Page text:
It was just three days after the Doctor and the Admiral had congratulated each other upon the closer tie which was to unite their two families, and to turn their friendship into something even dearer and more intimate, that Miss Ida Walker received a letter which caused her some surprise and considerable amusement. It was dated from next door, and was handed in by the red-headed page after breakfast.
“Dear Miss Ida,” began this curious document, and then relapsed suddenly into the third person. “Mr. Charles Westmacott hopes that he may have the extreme pleasure of a ride with Miss Ida Walker upon his tandem tricycle. Mr. Charles Westmacott will bring it round in half an hour. You in front. Yours very truly, Charles Westmacott.” The whole was written in a large, loose-jointed, and school-boyish hand, very thin on the up strokes and thick on the down, as though care and pains had gone to the fashioning of it.
Strange as was the form, the meaning was clear enough; so Ida hastened to her room, and had hardly slipped on her light grey cycling dress when she saw the tandem with its large occupant at the door. He handed her up to her saddle with a more solemn and thoughtful face than was usual with him, and a few moments later they were flying along the beautiful, smooth suburban roads in the direction of Forest Hill. The great limbs of the athlete made the heavy machine spring and quiver with every stroke; while the mignon grey figure with the laughing face, and the golden curls blowing from under the little pink-banded straw hat, simply held firmly to her perch, and let the treadles whirl round beneath her feet. Mile after mile they flew, the wind beating in her face, the trees dancing past in two long ranks on either side, until they had passed round Croydon and were approaching Norwood once more from the further side.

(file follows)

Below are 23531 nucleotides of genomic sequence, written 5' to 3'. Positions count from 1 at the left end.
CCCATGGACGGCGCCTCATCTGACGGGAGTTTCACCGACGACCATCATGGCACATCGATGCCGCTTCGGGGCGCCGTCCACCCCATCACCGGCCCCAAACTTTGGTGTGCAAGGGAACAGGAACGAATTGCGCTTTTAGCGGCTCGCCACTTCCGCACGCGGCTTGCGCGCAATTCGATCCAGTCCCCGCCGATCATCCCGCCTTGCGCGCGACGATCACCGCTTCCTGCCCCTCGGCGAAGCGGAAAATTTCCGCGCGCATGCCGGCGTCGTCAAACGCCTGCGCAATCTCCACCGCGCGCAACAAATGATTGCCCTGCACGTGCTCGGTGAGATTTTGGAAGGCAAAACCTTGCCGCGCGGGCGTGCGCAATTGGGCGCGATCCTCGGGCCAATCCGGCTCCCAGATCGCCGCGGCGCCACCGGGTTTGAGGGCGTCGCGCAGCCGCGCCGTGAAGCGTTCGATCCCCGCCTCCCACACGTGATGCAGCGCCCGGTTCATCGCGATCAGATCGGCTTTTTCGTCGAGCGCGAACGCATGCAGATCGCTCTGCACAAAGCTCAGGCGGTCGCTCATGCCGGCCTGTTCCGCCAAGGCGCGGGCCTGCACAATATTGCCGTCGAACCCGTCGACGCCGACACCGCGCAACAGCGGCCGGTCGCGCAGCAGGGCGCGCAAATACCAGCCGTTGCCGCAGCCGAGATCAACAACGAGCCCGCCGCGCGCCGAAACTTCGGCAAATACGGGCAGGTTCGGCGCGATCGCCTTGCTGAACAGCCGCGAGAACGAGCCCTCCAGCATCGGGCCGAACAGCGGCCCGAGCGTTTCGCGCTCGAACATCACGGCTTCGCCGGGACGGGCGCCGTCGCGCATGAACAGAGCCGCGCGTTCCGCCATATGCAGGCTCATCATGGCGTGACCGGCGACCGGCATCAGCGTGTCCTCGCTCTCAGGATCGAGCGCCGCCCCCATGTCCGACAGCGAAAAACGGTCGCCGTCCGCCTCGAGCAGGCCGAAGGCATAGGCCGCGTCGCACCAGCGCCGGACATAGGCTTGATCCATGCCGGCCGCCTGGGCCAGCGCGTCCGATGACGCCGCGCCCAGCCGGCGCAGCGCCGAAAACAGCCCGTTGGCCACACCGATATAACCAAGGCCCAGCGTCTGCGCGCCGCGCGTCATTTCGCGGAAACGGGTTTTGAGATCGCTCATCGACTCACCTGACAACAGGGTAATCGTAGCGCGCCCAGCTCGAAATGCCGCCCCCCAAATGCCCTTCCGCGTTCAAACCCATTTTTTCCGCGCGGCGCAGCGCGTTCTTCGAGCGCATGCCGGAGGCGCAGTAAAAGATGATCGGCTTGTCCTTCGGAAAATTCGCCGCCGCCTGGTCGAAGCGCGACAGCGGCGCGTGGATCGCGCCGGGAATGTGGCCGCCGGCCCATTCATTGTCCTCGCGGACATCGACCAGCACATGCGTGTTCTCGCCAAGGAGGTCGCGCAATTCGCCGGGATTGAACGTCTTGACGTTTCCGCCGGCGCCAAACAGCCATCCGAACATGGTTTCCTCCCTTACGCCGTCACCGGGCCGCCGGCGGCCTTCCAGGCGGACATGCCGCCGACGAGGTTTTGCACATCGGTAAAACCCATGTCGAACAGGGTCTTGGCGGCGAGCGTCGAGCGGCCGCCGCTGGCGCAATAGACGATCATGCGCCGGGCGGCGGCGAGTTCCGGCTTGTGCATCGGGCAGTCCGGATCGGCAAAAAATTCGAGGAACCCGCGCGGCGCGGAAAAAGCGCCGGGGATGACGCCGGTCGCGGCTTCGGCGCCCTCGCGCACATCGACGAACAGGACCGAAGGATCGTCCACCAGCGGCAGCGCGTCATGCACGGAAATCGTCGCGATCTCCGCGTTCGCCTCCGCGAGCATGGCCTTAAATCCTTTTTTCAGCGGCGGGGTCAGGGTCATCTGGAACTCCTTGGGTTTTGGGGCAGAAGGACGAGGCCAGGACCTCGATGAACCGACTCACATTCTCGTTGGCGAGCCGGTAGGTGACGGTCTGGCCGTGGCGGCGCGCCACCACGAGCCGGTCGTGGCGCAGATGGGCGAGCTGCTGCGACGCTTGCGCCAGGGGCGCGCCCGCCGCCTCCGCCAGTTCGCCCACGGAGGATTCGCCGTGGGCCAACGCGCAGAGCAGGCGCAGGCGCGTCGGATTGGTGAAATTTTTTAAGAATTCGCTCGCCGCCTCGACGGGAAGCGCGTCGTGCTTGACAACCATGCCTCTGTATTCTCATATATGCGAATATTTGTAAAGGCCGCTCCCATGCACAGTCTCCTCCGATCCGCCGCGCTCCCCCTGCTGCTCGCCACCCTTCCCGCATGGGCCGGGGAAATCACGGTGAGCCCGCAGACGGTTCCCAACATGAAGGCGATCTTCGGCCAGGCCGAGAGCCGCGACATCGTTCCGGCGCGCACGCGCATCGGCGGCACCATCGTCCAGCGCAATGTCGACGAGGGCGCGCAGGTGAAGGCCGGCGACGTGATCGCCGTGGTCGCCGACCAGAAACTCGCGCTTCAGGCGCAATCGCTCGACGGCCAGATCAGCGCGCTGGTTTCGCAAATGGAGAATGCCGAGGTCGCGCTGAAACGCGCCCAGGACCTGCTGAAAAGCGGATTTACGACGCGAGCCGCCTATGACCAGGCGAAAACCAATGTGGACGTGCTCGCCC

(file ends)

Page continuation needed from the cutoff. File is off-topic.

“Aren’t you tired?” she asked, glancing over her shoulder and turning towards him a little pink ear, a fluffy golden curl, and one blue eye twinkling from the very corner of its lid.
“Not a bit. I am just getting my swing.”
“Isn’t it wonderful to be strong? You always remind me of a steamengine.”
“Why a steamengine?”
“Well, because it is so powerful, and reliable, and unreasoning. Well, I didn’t mean that last, you know, but—but—you know what I mean. What is the matter with you?”
“Because you have something on your mind. You have not laughed once.”
He broke into a gruesome laugh. “I am quite jolly,” said he.
“Oh, no, you are not. And why did you write me such a dreadfully stiff letter?”
“There now,” he cried, “I was sure it was stiff. I said it was absurdly stiff.”
“Then why write it?”
“It wasn’t my own composition.”
“Whose then? Your aunt’s?”
“Oh, no. It was a person of the name of Slattery.”
“Goodness! Who is he?”
“I knew it would come out, I felt that it would. You’ve heard of Slattery the author?”
“He is wonderful at expressing himself. He wrote a book called ‘The Secret Solved; or, Letter-writing Made Easy.’ It gives you models of all sorts of letters.”
Ida burst out laughing. “So you actually copied one.”
“It was to invite a young lady to a picnic, but I set to work and soon got it changed so that it would do very well. Slattery seems never to have asked any one to ride a tandem. But when I had written it, it seemed so dreadfully stiff that I had to put a little beginning and end of my own, which seemed to brighten it up a good deal.”
“I thought there was something funny about the beginning and end.”
“Did you? Fancy your noticing the difference in style. How quick you are! I am very slow at things like that. I ought to have been a woodman, or game-keeper, or something. I was made on those lines. But I have found something now.”